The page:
The CSP (2016) suggests bending, twisting and heavy physical work should be minimised and a balanced approach should be implemented whereby carers consider the needs of the patient and the goal of care, but where they do not overlook themselves in the process.
The aim of proper posture is to reduce the physical stresses and strains on the lumbar spine but also the entire musculoskeletal system (HSE 2013). For tasks that involve handling patients, these principles can be adapted to include the following:
- keeping a walk-step stance (i.e. as if taking a step: legs apart, knees flexed, etc.)
- transferring bodyweight using the strong leg muscles
- avoiding over reaching by getting the person to move closer, or only handling the side of the person closest to you
- raising the bed height or sinking down at the hips and knees (Smith, 2013).
Take for example, the process of showering a person in a tilt in space shower chair. The turning circle of the chair is large and the carer may be required to move the chair during the showering process to ensure that water can rinse the entire body. This may mean that space in a bathroom is at a premium. Showering the lower half may involve bending and twisting movements when directing the shower head at the intimate parts of the body and lower limbs.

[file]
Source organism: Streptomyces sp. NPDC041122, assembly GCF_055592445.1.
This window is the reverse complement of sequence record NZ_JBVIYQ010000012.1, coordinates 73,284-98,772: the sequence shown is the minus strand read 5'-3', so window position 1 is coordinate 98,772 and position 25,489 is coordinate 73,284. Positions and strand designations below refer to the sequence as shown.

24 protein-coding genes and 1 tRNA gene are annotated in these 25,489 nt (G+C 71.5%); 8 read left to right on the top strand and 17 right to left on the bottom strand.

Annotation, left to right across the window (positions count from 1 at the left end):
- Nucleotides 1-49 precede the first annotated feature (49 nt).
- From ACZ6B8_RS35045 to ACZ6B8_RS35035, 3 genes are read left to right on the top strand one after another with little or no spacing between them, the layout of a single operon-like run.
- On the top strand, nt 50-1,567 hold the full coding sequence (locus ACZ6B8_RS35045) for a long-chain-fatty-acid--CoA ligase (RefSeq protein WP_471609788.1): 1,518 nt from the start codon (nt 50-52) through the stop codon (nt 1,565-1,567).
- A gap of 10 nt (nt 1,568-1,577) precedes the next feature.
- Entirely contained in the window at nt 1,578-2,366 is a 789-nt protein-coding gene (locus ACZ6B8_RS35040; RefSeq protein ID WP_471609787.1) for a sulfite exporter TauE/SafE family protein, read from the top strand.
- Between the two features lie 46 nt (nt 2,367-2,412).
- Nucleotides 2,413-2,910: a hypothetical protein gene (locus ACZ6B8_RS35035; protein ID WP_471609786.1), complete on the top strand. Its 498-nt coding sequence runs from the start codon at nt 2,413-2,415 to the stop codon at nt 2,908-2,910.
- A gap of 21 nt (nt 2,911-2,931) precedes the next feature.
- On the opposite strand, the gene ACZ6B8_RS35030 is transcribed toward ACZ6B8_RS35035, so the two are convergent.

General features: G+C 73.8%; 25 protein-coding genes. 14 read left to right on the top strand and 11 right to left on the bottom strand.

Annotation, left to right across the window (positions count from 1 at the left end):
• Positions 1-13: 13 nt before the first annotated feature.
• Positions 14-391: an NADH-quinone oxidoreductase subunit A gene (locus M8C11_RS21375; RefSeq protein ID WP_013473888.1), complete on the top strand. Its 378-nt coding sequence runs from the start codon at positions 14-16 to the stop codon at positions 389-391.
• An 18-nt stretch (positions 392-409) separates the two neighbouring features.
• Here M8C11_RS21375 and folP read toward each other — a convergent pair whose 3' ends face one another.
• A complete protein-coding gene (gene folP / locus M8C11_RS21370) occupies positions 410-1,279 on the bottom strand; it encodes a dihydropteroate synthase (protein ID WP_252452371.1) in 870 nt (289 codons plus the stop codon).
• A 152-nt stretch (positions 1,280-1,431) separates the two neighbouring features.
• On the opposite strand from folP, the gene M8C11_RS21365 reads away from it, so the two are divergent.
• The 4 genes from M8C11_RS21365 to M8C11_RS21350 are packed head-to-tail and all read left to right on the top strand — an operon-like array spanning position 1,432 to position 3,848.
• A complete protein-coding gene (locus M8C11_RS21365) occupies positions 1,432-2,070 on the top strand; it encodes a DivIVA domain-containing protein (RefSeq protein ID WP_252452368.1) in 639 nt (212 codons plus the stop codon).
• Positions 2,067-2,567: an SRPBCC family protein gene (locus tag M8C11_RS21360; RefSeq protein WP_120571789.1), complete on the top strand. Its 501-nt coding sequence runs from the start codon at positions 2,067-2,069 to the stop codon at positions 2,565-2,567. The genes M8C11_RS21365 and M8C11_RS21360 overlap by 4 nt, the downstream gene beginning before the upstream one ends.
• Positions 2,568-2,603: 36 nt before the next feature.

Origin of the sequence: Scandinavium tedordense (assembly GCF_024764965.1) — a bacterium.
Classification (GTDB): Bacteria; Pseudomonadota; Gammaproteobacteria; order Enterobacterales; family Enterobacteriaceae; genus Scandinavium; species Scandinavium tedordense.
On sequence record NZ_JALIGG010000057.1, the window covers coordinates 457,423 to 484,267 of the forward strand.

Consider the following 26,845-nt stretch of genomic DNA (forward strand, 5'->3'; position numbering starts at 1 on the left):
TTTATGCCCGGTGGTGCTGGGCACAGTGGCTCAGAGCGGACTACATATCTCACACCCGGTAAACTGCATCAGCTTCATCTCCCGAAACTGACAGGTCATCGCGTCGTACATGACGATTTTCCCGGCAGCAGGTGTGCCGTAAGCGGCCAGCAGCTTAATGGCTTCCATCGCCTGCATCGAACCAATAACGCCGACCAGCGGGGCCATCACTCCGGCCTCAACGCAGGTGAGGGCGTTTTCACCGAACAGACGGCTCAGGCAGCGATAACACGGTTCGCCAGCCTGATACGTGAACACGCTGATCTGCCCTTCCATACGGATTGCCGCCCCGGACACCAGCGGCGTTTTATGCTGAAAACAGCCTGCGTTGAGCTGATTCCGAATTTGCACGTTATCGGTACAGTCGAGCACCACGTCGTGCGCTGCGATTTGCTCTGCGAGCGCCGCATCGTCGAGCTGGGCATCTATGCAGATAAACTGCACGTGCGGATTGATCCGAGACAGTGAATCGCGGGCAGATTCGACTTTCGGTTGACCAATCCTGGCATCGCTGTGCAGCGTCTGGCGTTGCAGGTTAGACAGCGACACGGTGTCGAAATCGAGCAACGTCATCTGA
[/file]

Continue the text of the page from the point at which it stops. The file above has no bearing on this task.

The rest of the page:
Shower screens are useful for keeping water within a shower tray or a dedicated showering area in the bathroom however, consider that a carer may have to over reach out of their centre of gravity and adopt a posture that may put strain in the lumbar spine. Removing a shower screen or curtain could cause the carer to become wet and to avoid this, they may in turn adopt unfavourable postures by flexing from the waist to keep their feet dry.
Anecdotally, parents will sometimes enter the shower with their child, as showering them and trying to remain dry and avoid over reaching is impossible. This then has implications for privacy and dignity of the parents and may not be appropriate in the long term for the child.
Devices that are height adjustable are advantageous for carers as the person can be raised and lowered to an optimal height for the carer, therefore reducing the risk of carer injury.
Backcare.org.uk (2016) retrieved from: www.backcare.org.uk/news/caring-carers-backcare-awareness-week/ accessed on 15.09.2020
CSP (Chartered Society of Physiotherapy) (2016) Back Pain Myth Busters. Available at: www.csp.org.uk/public-patient/back-pain-myth-busters
HSE (Health and Safety Executive) (2013) Ergonomics and Human Factors at Work: A Brief Guide. Available at:
Smith, J. (2011) Guide to the Handling of People: A Systems Approach, 6th edn. Teddington, UK: Backcare.